Last June, the Obama Administration announced a number of executive actions to tackle the patent An entity in the business of being infringed — by analogy to the mythological troll that exacted payments from the unwary. Cf. NPE, PAE, PME. See Reitzig and Henkel, Patent Trolls, the Sustainability of ‘Locking-in-to-Extort’ Strategies, and Implications for Innovating Firms. problem and improve patent quality. President Obama also talked about patent reform in his State of the Union speech this year. Today, the Administration followed up with a progress report and some new actions.
Overall, there are good developments to report. The United States Patent and Trademark Office. See also PTO. has moved forward with rules requiring patent owners to disclose the full chain of ownership, which should help deal with the problem of patent trolls using shell companies to hide the real owners. The United States Patent and Trademark Office. See also PTO. is also launching a pilot program that will try to use glossaries in patent applications to make patent claims clearer.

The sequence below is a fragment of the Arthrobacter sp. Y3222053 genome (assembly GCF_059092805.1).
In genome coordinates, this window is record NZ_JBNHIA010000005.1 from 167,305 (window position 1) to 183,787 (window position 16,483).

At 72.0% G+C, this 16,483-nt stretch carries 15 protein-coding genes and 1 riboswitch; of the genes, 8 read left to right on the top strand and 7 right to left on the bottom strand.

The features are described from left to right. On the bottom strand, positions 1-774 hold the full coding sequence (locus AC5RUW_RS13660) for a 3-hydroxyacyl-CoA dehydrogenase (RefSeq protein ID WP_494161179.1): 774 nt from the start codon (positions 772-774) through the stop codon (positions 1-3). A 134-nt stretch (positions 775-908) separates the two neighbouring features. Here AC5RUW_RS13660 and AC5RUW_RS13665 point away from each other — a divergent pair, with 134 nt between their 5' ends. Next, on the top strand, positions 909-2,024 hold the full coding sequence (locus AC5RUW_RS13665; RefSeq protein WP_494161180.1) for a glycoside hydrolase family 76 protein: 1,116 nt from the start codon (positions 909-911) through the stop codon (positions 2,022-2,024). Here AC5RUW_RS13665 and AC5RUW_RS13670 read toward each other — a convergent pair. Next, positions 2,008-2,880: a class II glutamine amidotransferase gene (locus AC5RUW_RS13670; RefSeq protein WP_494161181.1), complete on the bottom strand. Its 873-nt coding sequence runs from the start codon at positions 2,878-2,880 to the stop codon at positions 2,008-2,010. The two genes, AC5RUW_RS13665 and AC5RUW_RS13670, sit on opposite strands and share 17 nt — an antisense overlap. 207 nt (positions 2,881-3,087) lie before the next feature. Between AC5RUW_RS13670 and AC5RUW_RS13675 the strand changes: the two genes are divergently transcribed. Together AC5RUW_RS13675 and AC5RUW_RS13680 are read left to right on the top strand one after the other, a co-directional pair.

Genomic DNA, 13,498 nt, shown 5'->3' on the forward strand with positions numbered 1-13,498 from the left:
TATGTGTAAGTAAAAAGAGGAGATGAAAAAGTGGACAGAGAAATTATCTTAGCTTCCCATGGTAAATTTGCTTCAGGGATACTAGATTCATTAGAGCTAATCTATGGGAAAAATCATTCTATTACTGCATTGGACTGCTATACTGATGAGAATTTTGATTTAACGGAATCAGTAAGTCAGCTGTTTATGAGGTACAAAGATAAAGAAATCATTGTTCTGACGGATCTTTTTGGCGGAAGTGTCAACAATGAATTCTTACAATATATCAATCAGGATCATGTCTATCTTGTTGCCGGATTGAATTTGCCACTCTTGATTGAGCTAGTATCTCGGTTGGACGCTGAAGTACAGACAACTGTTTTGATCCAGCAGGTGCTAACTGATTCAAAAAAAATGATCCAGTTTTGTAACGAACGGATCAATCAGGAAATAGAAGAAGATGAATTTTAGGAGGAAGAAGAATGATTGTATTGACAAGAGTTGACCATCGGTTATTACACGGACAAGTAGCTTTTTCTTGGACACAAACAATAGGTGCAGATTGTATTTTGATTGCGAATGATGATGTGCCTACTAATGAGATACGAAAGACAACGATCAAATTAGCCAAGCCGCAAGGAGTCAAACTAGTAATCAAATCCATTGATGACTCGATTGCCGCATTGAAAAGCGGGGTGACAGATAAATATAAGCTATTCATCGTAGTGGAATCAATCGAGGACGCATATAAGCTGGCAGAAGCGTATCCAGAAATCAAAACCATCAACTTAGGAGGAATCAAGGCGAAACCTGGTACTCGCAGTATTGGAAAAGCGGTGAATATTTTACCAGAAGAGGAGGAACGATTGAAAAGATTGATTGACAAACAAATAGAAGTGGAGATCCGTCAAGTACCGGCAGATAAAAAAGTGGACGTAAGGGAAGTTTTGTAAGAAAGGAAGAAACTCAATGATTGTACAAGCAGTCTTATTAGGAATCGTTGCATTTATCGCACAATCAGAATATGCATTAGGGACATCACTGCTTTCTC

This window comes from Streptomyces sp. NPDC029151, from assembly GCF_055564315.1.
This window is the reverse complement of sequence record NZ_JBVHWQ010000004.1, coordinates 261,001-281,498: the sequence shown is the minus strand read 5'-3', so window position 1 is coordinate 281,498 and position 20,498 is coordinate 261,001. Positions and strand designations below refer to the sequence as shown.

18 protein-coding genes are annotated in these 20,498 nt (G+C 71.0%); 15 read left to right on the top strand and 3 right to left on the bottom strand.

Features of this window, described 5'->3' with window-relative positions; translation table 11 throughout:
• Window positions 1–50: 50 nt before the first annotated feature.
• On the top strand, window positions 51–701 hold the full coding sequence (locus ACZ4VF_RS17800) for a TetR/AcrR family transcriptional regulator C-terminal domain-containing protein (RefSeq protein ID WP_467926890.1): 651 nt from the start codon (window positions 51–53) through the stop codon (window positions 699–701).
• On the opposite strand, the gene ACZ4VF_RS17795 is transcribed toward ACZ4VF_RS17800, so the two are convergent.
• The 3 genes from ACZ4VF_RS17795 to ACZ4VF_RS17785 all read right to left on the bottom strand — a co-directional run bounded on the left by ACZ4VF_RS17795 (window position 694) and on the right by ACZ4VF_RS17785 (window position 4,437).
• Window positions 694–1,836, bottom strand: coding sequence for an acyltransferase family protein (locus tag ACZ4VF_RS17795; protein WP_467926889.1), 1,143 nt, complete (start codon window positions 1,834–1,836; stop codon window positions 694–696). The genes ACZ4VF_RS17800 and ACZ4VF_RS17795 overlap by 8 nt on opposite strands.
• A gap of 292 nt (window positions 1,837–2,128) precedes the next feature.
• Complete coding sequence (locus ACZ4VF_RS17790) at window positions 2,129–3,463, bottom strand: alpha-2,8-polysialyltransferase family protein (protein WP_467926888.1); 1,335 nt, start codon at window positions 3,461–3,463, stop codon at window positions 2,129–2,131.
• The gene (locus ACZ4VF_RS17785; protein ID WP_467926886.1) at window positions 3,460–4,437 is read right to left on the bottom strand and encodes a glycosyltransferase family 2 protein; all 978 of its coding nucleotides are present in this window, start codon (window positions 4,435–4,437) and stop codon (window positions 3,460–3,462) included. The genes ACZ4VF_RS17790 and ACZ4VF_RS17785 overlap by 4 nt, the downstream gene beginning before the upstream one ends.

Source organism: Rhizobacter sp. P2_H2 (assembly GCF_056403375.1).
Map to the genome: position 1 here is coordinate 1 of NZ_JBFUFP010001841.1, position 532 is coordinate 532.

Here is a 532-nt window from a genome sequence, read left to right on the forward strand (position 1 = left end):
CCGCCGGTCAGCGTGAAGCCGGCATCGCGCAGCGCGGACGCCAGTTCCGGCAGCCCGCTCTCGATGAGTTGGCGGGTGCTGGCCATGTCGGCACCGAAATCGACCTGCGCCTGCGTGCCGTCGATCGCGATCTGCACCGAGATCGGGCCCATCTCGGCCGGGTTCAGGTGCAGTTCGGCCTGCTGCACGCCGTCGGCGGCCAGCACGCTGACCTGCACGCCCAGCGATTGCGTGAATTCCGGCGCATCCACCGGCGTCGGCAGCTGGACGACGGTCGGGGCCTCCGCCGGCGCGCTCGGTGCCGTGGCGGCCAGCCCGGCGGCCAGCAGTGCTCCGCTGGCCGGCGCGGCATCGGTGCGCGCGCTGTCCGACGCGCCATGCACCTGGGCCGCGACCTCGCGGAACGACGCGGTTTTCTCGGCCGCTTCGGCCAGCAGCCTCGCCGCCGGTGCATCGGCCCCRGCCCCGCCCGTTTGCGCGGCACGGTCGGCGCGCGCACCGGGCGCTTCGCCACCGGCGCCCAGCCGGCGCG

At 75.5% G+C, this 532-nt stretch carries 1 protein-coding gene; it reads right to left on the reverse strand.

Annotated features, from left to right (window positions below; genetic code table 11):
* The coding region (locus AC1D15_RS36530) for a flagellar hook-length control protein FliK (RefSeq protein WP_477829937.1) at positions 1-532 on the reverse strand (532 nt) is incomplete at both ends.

Today the United States Patent and Trademark Office. See also PTO. launched the website http://www.uspto.gov/patents/litigation to provide information to “main street” businesses that get sued by patent trolls.
And the Administration announced today that it’s reaching out to industry to get help gathering Prior art is the knowledge in the field of a patent that was publicly available before the patent was filed. and training examiners in current technology.
These are all positive steps, and the Administration’s recognition of the need for dealing with poor quality patents and patent trolls has been a major factor in moving reform forward. The Administration has renewed its push for patent reform legislation as well.
The House of Representatives passed the Innovation Act late last year, and now the Senate needs to pass similar legislation; the Patent and Trademark Office, informally used interchangeably with USPTO. needs the help to deal with low quality patents that are too often the basis for costly, abusive and frivolous litigation by patent assertion entities.
Only Congress can put a stop to abusive patent litigation tactics and make patent trolling less profitable. Hopefully, the Administration’s attention to the issue will help patent reform keep momentum in the Senate so that we can get a good bill done this year.